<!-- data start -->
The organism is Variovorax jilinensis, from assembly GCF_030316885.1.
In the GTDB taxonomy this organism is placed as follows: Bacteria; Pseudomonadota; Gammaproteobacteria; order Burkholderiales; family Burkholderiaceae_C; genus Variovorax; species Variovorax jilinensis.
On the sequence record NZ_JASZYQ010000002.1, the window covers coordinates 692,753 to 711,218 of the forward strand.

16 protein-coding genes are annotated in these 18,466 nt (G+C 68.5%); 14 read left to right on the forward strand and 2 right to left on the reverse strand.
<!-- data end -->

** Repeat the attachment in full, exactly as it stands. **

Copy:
The organism is Variovorax jilinensis, from assembly GCF_030316885.1.
In the GTDB taxonomy this organism is placed as follows: Bacteria; Pseudomonadota; Gammaproteobacteria; order Burkholderiales; family Burkholderiaceae_C; genus Variovorax; species Variovorax jilinensis.
On the sequence record NZ_JASZYQ010000002.1, the window covers coordinates 692,753 to 711,218 of the forward strand.

16 protein-coding genes are annotated in these 18,466 nt (G+C 68.5%); 14 read left to right on the forward strand and 2 right to left on the reverse strand.